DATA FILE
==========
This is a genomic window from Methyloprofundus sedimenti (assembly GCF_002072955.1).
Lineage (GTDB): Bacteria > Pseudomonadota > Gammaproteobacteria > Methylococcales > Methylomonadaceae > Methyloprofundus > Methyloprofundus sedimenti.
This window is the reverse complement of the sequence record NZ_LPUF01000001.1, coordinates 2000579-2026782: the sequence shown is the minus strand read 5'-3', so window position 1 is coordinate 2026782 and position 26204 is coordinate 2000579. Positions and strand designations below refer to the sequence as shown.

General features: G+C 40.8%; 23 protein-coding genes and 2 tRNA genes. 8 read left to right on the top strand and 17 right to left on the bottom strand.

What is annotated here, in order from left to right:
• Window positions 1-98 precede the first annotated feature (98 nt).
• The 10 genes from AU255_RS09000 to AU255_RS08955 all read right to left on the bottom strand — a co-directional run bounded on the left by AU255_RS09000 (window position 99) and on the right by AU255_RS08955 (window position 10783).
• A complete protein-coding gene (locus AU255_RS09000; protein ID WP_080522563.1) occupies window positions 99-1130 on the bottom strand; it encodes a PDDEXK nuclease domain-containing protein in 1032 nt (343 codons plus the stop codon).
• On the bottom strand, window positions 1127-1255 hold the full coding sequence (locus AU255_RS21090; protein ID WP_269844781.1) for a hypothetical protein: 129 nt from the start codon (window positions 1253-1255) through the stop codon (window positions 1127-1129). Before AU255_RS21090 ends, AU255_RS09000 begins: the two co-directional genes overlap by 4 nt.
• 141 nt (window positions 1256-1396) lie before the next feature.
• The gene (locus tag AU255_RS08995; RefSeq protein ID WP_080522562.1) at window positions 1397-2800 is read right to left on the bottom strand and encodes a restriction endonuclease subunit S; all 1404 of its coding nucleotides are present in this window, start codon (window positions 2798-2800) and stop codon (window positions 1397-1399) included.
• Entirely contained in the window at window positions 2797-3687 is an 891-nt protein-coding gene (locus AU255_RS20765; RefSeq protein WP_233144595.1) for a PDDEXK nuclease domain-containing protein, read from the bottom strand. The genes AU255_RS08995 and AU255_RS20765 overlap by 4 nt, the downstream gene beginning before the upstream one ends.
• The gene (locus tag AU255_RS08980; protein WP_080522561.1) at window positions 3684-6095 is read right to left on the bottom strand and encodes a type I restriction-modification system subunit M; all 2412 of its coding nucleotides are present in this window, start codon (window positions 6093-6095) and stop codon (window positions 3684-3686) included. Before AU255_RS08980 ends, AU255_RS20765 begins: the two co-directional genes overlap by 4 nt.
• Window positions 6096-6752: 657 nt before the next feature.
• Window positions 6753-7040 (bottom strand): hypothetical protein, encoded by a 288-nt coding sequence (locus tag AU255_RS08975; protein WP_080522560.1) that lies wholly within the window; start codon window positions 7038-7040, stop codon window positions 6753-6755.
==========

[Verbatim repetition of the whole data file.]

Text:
This is a genomic window from Methyloprofundus sedimenti (assembly GCF_002072955.1).
Lineage (GTDB): Bacteria > Pseudomonadota > Gammaproteobacteria > Methylococcales > Methylomonadaceae > Methyloprofundus > Methyloprofundus sedimenti.
This window is the reverse complement of the sequence record NZ_LPUF01000001.1, coordinates 2000579-2026782: the sequence shown is the minus strand read 5'-3', so window position 1 is coordinate 2026782 and position 26204 is coordinate 2000579. Positions and strand designations below refer to the sequence as shown.

General features: G+C 40.8%; 23 protein-coding genes and 2 tRNA genes. 8 read left to right on the top strand and 17 right to left on the bottom strand.

What is annotated here, in order from left to right:
• Window positions 1-98 precede the first annotated feature (98 nt).
• The 10 genes from AU255_RS09000 to AU255_RS08955 all read right to left on the bottom strand — a co-directional run bounded on the left by AU255_RS09000 (window position 99) and on the right by AU255_RS08955 (window position 10783).
• A complete protein-coding gene (locus AU255_RS09000; protein ID WP_080522563.1) occupies window positions 99-1130 on the bottom strand; it encodes a PDDEXK nuclease domain-containing protein in 1032 nt (343 codons plus the stop codon).
• On the bottom strand, window positions 1127-1255 hold the full coding sequence (locus AU255_RS21090; protein ID WP_269844781.1) for a hypothetical protein: 129 nt from the start codon (window positions 1253-1255) through the stop codon (window positions 1127-1129). Before AU255_RS21090 ends, AU255_RS09000 begins: the two co-directional genes overlap by 4 nt.
• 141 nt (window positions 1256-1396) lie before the next feature.
• The gene (locus tag AU255_RS08995; RefSeq protein ID WP_080522562.1) at window positions 1397-2800 is read right to left on the bottom strand and encodes a restriction endonuclease subunit S; all 1404 of its coding nucleotides are present in this window, start codon (window positions 2798-2800) and stop codon (window positions 1397-1399) included.
• Entirely contained in the window at window positions 2797-3687 is an 891-nt protein-coding gene (locus AU255_RS20765; RefSeq protein WP_233144595.1) for a PDDEXK nuclease domain-containing protein, read from the bottom strand. The genes AU255_RS08995 and AU255_RS20765 overlap by 4 nt, the downstream gene beginning before the upstream one ends.
• The gene (locus tag AU255_RS08980; protein WP_080522561.1) at window positions 3684-6095 is read right to left on the bottom strand and encodes a type I restriction-modification system subunit M; all 2412 of its coding nucleotides are present in this window, start codon (window positions 6093-6095) and stop codon (window positions 3684-3686) included. Before AU255_RS08980 ends, AU255_RS20765 begins: the two co-directional genes overlap by 4 nt.
• Window positions 6096-6752: 657 nt before the next feature.
• Window positions 6753-7040 (bottom strand): hypothetical protein, encoded by a 288-nt coding sequence (locus tag AU255_RS08975; protein WP_080522560.1) that lies wholly within the window; start codon window positions 7038-7040, stop codon window positions 6753-6755.